A Woman In Tech

I am a woman, and I work as a “software engineer”. I didn’t plan that, but looking back it should have been obvious that I’d really enjoy this. As far as I can remember I’ve always been interested in computers, as my parents were. But I had so many interests: art, music, writing, crafts, reading, science.

I remember when I was fifteen or so, my parents bought me a new computer for my birthday. They told me they went to the local computer shop (the kind that sell parts and always have faded paper signs), and bought the appropriate parts. The assistant asked if they’d like her to put it together for them, and my father replied that me getting to put it together was part of the present. And it was! I read all the instructions, and put it all together, and installed a fresh copy of Ubuntu.

In my second year of high school we were offered a special credit IT subject, which would run across three years. Excited I joined up, one of two girls. The class consisted of copying out a dry textbook on computer architecture, and practical classes in Microsoft Word and Excel. Almost everyone dropped it as soon as we could. In my fourth year of high school I took a programming subject (again, one of two girls), where I learnt the basics of Java. My teacher was very enthusiastic, but not very good; I and two other students bothered to do any of the work, the rest played Quake.

At home, I devoured forums and man pages, I learnt how to use makefiles, and how to write HTML.

I didn’t take any computer subjects for my final two years of high school, I’d given up. In my final year I took just four subjects: Chemistry, English, Japanese, and double Maths. I applied to study architecture at university. I got into architecture, but after a gap break, I decided to study Japanese instead. After six months of Japanese, I dropped it for… more maths.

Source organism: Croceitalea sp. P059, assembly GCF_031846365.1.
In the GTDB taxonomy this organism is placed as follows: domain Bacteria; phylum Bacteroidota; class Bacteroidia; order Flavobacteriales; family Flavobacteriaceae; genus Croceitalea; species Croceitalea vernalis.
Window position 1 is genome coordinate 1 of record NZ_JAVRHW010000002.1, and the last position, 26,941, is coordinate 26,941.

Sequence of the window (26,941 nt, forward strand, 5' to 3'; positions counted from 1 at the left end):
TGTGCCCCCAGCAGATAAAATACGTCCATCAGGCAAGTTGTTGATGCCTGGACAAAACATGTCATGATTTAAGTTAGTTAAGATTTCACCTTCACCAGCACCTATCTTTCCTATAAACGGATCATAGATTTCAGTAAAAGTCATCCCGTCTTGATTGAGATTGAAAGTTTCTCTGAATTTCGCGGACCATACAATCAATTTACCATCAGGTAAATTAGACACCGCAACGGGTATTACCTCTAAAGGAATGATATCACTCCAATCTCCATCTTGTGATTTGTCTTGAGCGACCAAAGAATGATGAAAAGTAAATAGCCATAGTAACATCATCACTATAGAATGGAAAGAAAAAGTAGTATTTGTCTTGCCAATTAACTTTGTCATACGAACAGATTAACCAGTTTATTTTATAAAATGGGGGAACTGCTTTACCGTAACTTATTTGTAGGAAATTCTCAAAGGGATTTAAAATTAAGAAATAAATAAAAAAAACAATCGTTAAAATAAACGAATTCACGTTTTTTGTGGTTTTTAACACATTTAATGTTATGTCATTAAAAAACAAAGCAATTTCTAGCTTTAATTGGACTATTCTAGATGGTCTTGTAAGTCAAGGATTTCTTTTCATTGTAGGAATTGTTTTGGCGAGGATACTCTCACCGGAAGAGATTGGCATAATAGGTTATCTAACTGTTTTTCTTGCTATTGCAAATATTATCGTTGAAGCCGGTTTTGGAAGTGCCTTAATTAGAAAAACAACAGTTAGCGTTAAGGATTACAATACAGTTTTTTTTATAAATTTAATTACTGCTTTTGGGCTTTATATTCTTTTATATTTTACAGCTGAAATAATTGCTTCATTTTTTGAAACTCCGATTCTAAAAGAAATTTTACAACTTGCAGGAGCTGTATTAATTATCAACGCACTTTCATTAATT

As part of my maths degree I had to take an introductory programming subject.

And it was amazing.

So I took more. I added a major in Computer Science. But I still saw my future in maths, in a PhD in pure maths, and academia. It wasn’t until a few things happened in my third and fourth years that I reassessed that.

Firstly, I met someone doing a PhD in pure mathematics, and he told me how hard it was to get a ‘regular’ job with a PhD. I had to commit 100% to the academic life, if that was what I wanted. I had done some casual tutoring, which I found very draining: I didn’t want to be a lecturer. I also wasn’t sure I’d cut it, I was finding the courses a lot less interesting, and a lot harder to understand.

And then one of my programming lecturers offered me a summer job, making an update to some in-house software for another company he worked at. I didn’t know the language it was written in (PHP) or the framework. I’d never used a database, I’d never even written any SQL. But I realized: I was good at this, I was getting paid to be good at this, and it was fun.

I’ve often wondered why, for so long, I’d been able to imagine myself in careers to do with all my other interests. A jeweler, a painter, an author, a flautist, a singer, an essayist, a translator, an architect, a professor. But not a “computer-er”.

I guess it’s hard to imagine what you can’t see, and have never been taught about. I’d barely heard of programming as a career, and definitely not women coders. It’s doubly hard when school syllabuses for computing and programming are so rubbish. I really think, apart from computer literacy, if you’re not going (or able) to teach it well, better not to teach it at all.

I think programming is perhaps better taught to youngsters when they have a reason: to make a game, an app, fix an ebook, calculate something, make a nice graph, make a blog theme. And tell them that this is a great career choice.